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Revista Odonto Ciência

On-line version ISSN 1980-6523

Rev. odonto ciênc. vol.27 no.3 Porto Alegre  2012 



Prevalence of percutaneous injuries and associated factors among dental surgeons


Prevalência de acidentes perfurocortantes e fatores associados entre cirurgiões-dentistas



Fabiana Vargas-FerreiraII; Bianca Palma SantanaI; Sandra Beatriz Chaves TarquinioI; Flávio Fernando DemarcoI,II

IPrograma de Pós-Graduação em Odontologia, Universidade Federal de Pelotas, Pelotas, RS, Brasil
IIPrograma de Pós-Graduação em Epidemiologia, Universidade Federal de Pelotas, Pelotas, RS, Brasil





PURPOSE: The practice of dentistry usually involves contact with secretions from the oral cavity through percutaneous injuries, which is a risk factor for the transmission of infections, especially hepatitis B, between the professional and patients. This study aimed to assess the prevalence of percutaneous injuries and associated factors among dental surgeons.
METHODS: A total of 187 dental surgeons from the city of Pelotas, Brazil, participated in this study. Data concerning the socio-demographic aspects, occurrence of accidents, types of instruments, use of personal protective equipment, immunization coverage related to hepatitis B and tests for serum conversion were collected through self-reported questionnaires. The data underwent descriptive analysis and chi-square testing or Fisher's exact test, with P<0.05.
RESULTS: The prevalence of percutaneous injuries was 59.8%, and there was no association with the risk factors evaluated. Of the dentists interviewed, 97.3% had been vaccinated against hepatitis B; however, only 86.2% had received the three recommended doses. The use of probes and handling needles were the most common causes of percutaneous injuries (37.0% and 29.0%, respectively).
CONCLUSION: The results showed that the prevalence of percutaneous injuries was high among dental surgeons, and there is a need for emphasis on the prevention of hepatitis B through the administration of the three vaccine doses and the use of personal protective equipment.

Key words: Occupational accidents; occupational risks; hepatitis B


OBJETIVO: A prática dental geralmente envolve contato com secreções oriundas da cavidade bucal, através de injúrias percutâneas, sendo um fator de risco para transmissão de infecções entre profissionais e pacientes, especialmente hepatite B. Este estudo objetivou avaliar a prevalência de injúrias percutâneas e fatores associados entre cirurgiões-dentistas.
MÉTODOS: Um total de 187 dentistas da cidade de Pelotas, RS, Brasil, participou deste estudo. Dados sobre aspectos socio-demográficos, ocorrência de acidentes, tipos de instrumentos, uso de equipamento de proteção, imunização relacionada à hepatite B e teste para avaliação de soroconversão foram coletados mediante questionário auto-administrado. Os dados foram submetidos à análise descritiva e testes do Qui-Quadrado de Pearson e Fisher para avaliar associação entre o desfecho e as variáveis preditoras, com nível de significância de 0,05.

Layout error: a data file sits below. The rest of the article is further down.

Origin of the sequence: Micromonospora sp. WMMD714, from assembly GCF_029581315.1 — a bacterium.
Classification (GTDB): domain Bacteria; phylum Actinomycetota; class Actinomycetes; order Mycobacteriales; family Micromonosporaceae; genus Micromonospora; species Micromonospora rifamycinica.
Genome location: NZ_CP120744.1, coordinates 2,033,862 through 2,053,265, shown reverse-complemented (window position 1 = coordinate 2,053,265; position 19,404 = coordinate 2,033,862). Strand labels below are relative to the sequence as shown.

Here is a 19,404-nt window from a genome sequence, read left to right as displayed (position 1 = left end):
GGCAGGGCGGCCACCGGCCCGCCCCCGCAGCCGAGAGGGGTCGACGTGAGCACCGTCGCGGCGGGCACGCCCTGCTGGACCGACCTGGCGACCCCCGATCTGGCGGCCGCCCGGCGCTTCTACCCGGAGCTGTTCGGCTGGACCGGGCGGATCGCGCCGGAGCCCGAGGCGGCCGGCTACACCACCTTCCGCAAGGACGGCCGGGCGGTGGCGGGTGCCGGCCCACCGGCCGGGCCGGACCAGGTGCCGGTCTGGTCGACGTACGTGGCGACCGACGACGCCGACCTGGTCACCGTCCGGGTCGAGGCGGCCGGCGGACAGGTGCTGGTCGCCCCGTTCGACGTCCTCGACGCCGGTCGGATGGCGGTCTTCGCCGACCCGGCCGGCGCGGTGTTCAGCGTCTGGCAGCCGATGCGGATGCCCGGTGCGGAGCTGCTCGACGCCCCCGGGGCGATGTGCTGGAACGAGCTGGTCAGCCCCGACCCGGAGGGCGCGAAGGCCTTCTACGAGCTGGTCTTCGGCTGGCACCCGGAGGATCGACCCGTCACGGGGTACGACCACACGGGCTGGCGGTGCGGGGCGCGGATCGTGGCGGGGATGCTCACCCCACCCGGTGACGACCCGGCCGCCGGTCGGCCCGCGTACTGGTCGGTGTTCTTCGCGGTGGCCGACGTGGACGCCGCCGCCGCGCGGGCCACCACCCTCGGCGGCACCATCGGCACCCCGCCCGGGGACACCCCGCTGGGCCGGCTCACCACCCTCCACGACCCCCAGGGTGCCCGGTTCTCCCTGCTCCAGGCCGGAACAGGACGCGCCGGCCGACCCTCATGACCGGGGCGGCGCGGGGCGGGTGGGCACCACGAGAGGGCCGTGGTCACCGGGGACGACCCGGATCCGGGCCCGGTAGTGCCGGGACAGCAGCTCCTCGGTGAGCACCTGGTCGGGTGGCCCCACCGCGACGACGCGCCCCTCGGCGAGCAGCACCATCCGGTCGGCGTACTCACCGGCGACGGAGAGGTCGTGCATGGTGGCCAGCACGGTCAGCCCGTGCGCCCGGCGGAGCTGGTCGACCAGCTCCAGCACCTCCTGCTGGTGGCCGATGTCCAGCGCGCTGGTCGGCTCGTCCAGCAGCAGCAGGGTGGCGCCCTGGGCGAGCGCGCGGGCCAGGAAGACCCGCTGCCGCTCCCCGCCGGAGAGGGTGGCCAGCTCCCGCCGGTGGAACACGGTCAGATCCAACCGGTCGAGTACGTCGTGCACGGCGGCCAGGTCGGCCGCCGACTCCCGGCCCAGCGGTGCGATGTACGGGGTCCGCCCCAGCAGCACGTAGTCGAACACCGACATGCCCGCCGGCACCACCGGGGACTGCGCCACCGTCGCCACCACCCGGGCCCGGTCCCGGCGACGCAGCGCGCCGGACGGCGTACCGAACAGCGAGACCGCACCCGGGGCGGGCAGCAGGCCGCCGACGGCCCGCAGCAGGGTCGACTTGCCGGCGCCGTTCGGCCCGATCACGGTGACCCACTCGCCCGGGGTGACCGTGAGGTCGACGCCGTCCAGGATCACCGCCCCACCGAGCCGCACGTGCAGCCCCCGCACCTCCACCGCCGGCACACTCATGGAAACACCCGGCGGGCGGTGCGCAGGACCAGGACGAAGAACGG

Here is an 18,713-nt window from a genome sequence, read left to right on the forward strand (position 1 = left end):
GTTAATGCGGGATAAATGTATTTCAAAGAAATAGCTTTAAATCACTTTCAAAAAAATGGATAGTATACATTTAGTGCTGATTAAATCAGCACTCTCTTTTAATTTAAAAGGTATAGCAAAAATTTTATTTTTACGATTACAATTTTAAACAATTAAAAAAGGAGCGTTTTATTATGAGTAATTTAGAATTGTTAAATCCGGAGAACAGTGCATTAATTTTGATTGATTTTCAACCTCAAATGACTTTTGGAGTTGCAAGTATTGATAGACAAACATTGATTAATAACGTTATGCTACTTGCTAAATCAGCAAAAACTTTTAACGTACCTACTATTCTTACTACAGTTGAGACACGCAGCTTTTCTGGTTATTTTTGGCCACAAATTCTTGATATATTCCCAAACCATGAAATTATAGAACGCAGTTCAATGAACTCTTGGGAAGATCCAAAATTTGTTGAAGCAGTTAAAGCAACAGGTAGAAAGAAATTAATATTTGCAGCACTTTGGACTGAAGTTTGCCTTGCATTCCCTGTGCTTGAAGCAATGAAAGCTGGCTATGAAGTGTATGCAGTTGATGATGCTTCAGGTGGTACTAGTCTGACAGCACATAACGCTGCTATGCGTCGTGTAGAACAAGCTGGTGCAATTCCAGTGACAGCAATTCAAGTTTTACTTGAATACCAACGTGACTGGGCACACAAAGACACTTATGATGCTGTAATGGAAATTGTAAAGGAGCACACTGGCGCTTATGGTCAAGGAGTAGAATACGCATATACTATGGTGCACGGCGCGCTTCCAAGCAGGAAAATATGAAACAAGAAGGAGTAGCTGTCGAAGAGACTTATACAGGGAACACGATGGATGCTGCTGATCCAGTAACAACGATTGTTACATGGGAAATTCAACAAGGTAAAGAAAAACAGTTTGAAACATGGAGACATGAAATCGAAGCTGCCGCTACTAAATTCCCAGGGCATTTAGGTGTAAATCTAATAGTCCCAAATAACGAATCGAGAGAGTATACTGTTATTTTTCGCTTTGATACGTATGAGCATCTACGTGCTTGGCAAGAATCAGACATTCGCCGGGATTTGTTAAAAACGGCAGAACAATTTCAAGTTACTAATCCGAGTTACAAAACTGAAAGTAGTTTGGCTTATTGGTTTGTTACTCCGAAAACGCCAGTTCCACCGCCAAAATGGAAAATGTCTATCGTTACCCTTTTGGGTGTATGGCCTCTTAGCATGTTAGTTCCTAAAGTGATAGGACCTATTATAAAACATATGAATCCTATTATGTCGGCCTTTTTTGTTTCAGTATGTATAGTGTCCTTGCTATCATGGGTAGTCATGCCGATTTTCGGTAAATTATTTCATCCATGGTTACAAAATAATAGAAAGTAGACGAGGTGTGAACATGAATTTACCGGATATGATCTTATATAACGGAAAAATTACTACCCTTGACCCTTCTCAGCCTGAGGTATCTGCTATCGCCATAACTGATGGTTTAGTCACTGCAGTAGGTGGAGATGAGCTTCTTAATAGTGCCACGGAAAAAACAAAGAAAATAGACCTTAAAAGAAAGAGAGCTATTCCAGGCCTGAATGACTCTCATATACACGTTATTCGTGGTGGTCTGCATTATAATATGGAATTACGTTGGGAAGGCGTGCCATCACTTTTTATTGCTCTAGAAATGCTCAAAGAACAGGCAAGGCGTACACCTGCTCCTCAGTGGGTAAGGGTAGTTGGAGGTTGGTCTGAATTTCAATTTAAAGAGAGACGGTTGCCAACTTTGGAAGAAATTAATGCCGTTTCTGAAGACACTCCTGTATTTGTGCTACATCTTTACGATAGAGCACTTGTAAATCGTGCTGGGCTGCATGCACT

RESULTADOS: A prevalência de acidentes perfurocortantes foi de 59.8% e não houve associação com os fatores de risco avaliados. Dos dentistas participantes, 97.3% tinham sido vacinados conta a hepatite B, entretanto, 86.2% tinham tomado as três doses recomendadas. O uso de sondas e agulhas foram os maiores agentes causadores de acidentes, respectivamente 37.0% e 29.0%.
CONCLUSÃO: Os resultados mostraram que a prevalência de injúrias percutâneas foi elevada entre dentistas e há necessidade de ênfase em prevenção de hepatite B através de adoção das três doses e uso de equipamento de proteção individual.

Palavras-chave: Acidentes ocupacionais; riscos ocupacionais; hepatite B




Percutaneous injuries are a risk factor associated with pathogen transmission between health professionals, especially for dentists (1-3). The injuries are frequently a consequence of the limited field of vision for dentists during clinical work, which is also affected by patient movement (4). Furthermore, the environment in which dentists exert their professional activities harbors a large variability of microorganisms, originating from the patients' blood, saliva or respiratory system, which can be hazardous to the professional (5,6).

The prevalence of percutaneous injuries was 84.6% among dentists in Araçatuba, Brazil (7). In Brasília (Brazil), another study also found a high prevalence (86.5%) of these injuries in dentists (8). Several Brazilian studies have demonstrated a prevalence that varies from 26.0% to 80.8% (3,6,9); such variability could be related to the difference in recall periods investigated, which could be 6 months, one year, or during the entire dentist's professional career (10).

Percutaneous exposition increases the probability of transmission of pathogens, such as the Hepatitis B virus (HBV) or the HIV virus (2,11,13). Such injuries may also cause alterations in the psychosocial conditions of the injured professionals (14). In Brazil, the Ministry of Health estimates that 15% of the population had already contacted HBV and 1% exhibited chronic disease related to this virus, while worldwide, two billion individuals have already been infected with HBV (15).

In 2003, the Center for Disease Control (CDC) (16) stated that HBV is present in high concentrations in the circulating blood of humans and in low concentrations in other organic fluids, and it is approximately 100 times more infectious than HIV and 10 times higher than Hepatitis C virus. Hepatitis B is the major causal agent of acute and chronic liver disease, cirrhosis, and hepatocellular carcinoma (12), and dentists exhibit a 10-fold greater risk of acquiring chronic Hepatitis B than the general population (5).

The most common method of preventing percutaneous injuries is to use adequate individual protection equipment (1, 9,13,17) and to receive a vaccination against HBV (1,11, 14,17) with posterior serum conversion analysis (11).